When it Comes to Job Hunting . . .‘There’s Many a Slip Twixt the Cup and Lip’

This old English proverb is an implicit warning not to take anything for granted until the end goal is actually accomplished. This advice seems especially relevant to hunting for a job in today’s challenging marketplace. Everything can seem to be going along swimmingly and then, because of some seemingly minor slip up or other faux pas, suddenly you can be totally out of the running! Sometimes, though rarely, the job candidate can quickly recover and land on his or her feet. Most candidates, though, usually land on another part of their anatomy.

Skip Freeman

Veteran “headhunter” and author Skip Freeman shares some real-life examples of this phenomenon below using excerpts from his ‘Headhunter’ Hiring Secrets: The Rules of the Hiring Game Have Changed . . . Forever!  

How NOT to answer the ‘How do you feel about relocating to . . . ?’ question.

 An extremely well-qualified candidate with a strong marketing background living in Dallas was phone interviewing with a company for a marketing role in San Francisco. She not only was well qualified, but the new opportunity would have clearly been a significant step up in her career progression.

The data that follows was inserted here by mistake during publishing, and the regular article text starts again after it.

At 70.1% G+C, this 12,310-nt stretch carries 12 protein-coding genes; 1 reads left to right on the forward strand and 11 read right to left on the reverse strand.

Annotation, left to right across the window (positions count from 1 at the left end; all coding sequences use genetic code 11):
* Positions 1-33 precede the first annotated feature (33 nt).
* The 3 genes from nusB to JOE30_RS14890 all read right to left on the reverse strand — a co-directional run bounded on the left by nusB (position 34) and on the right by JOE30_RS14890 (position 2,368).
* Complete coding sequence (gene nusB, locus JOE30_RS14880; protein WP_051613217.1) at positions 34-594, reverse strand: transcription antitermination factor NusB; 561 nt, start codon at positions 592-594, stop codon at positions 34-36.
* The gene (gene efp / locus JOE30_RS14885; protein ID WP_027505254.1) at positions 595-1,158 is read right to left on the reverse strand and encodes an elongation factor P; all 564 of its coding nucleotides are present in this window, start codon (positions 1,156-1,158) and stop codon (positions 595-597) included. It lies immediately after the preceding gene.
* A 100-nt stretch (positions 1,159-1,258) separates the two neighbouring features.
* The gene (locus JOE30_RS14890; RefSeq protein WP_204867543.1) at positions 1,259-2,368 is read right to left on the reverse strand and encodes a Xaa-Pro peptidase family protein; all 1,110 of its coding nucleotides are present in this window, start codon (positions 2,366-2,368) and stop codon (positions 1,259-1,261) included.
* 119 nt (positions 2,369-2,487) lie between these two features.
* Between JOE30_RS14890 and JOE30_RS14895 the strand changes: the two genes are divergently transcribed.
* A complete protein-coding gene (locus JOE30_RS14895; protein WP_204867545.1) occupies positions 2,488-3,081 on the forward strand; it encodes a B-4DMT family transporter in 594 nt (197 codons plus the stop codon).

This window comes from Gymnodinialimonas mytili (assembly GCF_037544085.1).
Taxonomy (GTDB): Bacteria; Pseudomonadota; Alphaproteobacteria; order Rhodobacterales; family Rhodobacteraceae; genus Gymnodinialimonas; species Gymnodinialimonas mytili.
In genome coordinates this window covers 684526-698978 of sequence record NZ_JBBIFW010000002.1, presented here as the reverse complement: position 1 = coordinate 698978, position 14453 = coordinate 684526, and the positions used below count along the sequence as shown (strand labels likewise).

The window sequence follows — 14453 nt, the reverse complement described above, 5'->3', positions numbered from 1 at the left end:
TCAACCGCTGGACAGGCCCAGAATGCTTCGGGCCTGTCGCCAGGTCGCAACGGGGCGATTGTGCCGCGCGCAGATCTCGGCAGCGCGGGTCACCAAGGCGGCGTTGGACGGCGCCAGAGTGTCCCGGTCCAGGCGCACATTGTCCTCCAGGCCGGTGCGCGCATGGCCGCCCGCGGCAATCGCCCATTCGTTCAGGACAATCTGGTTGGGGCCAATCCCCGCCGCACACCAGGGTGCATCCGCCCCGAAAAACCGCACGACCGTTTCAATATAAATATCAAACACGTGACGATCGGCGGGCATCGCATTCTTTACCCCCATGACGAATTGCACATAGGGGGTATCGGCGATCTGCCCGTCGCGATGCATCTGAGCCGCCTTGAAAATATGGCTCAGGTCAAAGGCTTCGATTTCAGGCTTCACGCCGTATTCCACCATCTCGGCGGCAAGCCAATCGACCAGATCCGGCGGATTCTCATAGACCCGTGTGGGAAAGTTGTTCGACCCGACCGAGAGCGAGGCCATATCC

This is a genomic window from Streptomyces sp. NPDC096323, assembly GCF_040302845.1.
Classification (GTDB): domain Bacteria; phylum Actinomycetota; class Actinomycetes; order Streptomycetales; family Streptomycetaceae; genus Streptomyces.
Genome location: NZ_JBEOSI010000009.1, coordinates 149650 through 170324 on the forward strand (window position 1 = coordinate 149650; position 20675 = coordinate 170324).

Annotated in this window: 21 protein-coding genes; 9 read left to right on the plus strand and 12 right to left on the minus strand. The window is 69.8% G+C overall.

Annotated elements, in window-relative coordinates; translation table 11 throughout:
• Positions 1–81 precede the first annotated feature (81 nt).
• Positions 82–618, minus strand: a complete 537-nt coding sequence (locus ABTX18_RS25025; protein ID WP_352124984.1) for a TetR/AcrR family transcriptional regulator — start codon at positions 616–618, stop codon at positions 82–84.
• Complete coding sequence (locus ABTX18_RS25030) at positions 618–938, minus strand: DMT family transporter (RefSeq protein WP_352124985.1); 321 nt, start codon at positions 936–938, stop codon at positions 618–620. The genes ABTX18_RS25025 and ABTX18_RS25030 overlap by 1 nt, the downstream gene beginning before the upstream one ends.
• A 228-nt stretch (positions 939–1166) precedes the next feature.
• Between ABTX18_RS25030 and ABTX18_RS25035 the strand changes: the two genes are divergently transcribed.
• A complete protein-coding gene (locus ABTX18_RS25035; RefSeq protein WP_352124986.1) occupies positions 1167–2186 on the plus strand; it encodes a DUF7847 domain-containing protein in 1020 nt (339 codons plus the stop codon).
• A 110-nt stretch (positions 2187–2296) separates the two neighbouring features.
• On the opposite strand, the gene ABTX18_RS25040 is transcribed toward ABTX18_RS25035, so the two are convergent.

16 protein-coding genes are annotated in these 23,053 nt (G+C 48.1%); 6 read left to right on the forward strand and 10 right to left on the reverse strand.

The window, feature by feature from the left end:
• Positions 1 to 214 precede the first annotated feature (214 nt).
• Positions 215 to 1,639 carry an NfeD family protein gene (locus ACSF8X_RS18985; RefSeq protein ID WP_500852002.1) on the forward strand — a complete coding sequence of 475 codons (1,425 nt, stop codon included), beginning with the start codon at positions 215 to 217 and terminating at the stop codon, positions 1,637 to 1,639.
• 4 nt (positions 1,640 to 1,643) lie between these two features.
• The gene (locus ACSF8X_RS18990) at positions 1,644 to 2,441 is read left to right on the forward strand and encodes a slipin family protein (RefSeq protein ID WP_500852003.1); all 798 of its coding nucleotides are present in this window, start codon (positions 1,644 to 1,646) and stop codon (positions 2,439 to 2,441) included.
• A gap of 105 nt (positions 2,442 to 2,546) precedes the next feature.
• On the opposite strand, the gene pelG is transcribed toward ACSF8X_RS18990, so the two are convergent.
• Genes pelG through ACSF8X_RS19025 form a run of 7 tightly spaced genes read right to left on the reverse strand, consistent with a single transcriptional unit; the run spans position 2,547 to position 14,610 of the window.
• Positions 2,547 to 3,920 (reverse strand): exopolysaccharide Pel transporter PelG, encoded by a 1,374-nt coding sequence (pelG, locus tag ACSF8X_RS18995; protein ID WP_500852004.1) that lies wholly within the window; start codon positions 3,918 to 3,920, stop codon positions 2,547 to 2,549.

The hiring company was willing to pay relocation expenses but they wanted to make sure that they not only chose the right candidate but that the candidate would be happy living in a new location and not quit in a few months because they were unhappy with their new location. So, toward the end of the telephone interview—which had gone quite well for the candidate up to this point—the candidate was asked, “Why would you be interested in living in San Francisco?”

Her answer?

“My husband is running around on me,” she said. “I plan on divorcing him and will live anywhere that is not Dallas.”

Needless to say, not only was that the end of the telephone interview, it was also the end of the woman’s candidacy for the position she sought!

ONE OF LIFE’S LITTLE LESSONS: Keep your personal business to yourself or you will raise all kinds of “red flags” in a hiring manager’s mind and be IMMEDIATELY eliminated from further consideration for virtually any job you are pursuing in today’s tough job market!

 Wear your ‘school colors’ on game day, not on job interviews!